*Building and Feeding a Wood Stove Fire*
By: Boceph00
10 February 2014

This of course applies to MY situation primarily, so it's *A Way* not *THE Way*. These tips are for cast iron stoves, not camp fires, fireplaces, fireplace inserts or wood furnaces because they are a little different in the way they burn fuel, and every stove has its own quirks.

Begin at the beginning...

I guess the first thing is to figure out your operating temp and how to measure it.

Fireplaces tend to be really over loaded because so much heat goes up the chimney. Cast iron stoves should have a suggested operating range from the manufacturer; use this before any "rules of thumb". Mine is 135C - 190C (about 275F-375F) for "optimal" and max of 250C (just shy of 500) as a "regular spike", but they recommend that you keep it below 220C. I measure mine at the exhaust pipe where it connects to the stove, mostly because it's convenient for me. I have a thermometer that sits on the stove so I'm getting constant feedback at a glance, not just when I remember to check it. Our experience here is that if it gets above 220C we HAVE to open windows because the room is too hot to be in without sweating and being generally uncomfortable.

So first "rule" figure out your optimal operating temp and how to consistently measure it.

Second thing is air flow and wood size. These two things go together much more closely in an oven than in a fireplace. If you have a high efficiency stove then you need to understand its method for catalyzing the exhaust. My stove has a good damper (air coming into the stove) adjustment so I keep the flue (the air going up the chimney) full open and adjust it from below. I have a pretty dependable draft on my chimney and really that flue handle gets way too hot to be messing with anyway. My stove also has a relatively conservative firebox (38cm deep, 34cm high, 34cm wide [divide by 2.5 for in]) as we planned to be able to take it with us, and we had space limitations in the house. This means that most of my wood needs to be in the length around 30cm to allow air movement and a little shorter even so that I can put it in sideways. I don't know how to explain the size of wood we use other than saying the "small stuff" is a little bigger than the cross sectional size of a baseball bat and the "big stuff" is about the size of a quart mason jar. Bigger than that, we end up fighting with it more than is fun. Smaller than that, we split it a couple times to make kindling :)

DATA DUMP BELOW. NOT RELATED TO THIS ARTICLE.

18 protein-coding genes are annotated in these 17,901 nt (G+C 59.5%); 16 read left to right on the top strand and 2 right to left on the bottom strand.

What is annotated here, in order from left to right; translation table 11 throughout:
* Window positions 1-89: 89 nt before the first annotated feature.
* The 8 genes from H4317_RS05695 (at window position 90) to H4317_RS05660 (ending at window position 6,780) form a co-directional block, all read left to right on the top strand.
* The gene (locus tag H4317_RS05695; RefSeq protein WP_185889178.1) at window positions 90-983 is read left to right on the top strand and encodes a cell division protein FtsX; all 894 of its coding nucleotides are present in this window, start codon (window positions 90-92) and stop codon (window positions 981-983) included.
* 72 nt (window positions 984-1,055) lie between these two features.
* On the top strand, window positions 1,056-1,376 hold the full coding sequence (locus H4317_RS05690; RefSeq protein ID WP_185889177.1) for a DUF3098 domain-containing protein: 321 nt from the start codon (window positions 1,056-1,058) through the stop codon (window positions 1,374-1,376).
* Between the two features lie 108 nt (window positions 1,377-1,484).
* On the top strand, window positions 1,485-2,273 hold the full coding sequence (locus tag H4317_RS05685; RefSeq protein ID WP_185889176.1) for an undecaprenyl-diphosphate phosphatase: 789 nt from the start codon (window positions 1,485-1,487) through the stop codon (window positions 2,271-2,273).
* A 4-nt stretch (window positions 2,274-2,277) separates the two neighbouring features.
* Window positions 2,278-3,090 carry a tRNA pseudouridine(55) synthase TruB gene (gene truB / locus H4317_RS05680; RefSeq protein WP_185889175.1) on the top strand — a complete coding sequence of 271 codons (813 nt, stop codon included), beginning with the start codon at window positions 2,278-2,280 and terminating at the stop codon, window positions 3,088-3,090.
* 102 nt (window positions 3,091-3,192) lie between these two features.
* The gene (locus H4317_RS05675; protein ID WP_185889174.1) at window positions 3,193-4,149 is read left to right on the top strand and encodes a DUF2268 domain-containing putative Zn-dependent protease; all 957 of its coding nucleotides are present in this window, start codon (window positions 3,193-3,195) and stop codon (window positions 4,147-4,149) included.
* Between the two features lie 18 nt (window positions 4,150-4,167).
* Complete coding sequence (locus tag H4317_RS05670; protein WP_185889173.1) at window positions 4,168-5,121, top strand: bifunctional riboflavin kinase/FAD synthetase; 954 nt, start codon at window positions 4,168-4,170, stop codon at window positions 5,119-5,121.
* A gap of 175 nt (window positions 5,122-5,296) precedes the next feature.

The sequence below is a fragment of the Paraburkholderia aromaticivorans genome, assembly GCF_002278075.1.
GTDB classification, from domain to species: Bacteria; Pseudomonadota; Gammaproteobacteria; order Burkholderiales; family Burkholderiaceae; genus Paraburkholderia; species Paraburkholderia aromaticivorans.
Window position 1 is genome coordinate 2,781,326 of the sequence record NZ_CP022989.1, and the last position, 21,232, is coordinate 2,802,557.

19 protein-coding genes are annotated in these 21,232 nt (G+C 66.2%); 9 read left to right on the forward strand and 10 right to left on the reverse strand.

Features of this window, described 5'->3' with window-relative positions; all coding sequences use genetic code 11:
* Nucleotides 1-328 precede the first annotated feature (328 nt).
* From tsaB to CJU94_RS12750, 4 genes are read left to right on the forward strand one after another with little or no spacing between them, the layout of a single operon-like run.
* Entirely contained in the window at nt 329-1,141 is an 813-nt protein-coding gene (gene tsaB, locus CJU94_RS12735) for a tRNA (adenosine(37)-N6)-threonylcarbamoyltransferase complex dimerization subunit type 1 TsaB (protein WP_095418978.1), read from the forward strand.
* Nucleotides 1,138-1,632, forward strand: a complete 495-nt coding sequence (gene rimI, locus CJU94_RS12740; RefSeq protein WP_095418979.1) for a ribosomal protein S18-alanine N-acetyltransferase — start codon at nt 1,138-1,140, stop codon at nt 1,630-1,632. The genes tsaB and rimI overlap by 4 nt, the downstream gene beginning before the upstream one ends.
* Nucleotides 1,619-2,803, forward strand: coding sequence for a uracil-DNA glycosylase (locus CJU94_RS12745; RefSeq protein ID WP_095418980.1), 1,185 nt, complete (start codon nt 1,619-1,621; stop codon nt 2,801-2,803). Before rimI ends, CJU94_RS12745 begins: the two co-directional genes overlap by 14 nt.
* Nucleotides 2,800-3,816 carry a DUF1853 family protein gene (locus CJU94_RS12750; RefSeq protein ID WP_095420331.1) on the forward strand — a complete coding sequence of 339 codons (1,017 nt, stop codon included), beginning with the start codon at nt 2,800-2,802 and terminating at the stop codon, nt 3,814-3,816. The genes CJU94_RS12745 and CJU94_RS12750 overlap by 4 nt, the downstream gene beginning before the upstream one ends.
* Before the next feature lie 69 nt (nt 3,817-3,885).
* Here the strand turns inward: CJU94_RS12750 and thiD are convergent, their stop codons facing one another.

Since my stove is a catalyzing variety (85% efficient) we need to have a decent steady flame to re-burn the gasses. It's not "heat" it's FLAME... So as long as we are burning wood there needs to be a nice dancing flame tall enough to lick the top of the firebox, more than that is going to overheat the stove if you keep it to high. Remember that the hottest part of the flame is right at the top of it, and your gasses need to pass through the flame to be consumed. This gives you that nice invisible chimney smoke btw.

I try to keep the coals large and loose so air can move through them from below. If you get a solid layer of ash you will clog the air intake and your fire will start to stall (this isn't all bad if you are banking the last load for a slow burn through the night, but it's not helping if you're trying to get more heat out of it). Don't be afraid to drop some of the ash and coals down into your ash pan to improve the air space under the fire. Those coals in the ash pan will continue to heat the air moving up into the fire and they will keep burning in the ash pan till they are consumed. I usually alternate the directions of the wood each layer to make sure there are some air gaps. If you need more flame use the smaller stuff which will burn hotter and faster, but make sure you get some big stuff on before it burns down to much or you'll be doofing around with a lot of hot coals and some logs that just don't want to light, and no flame to get that heat going.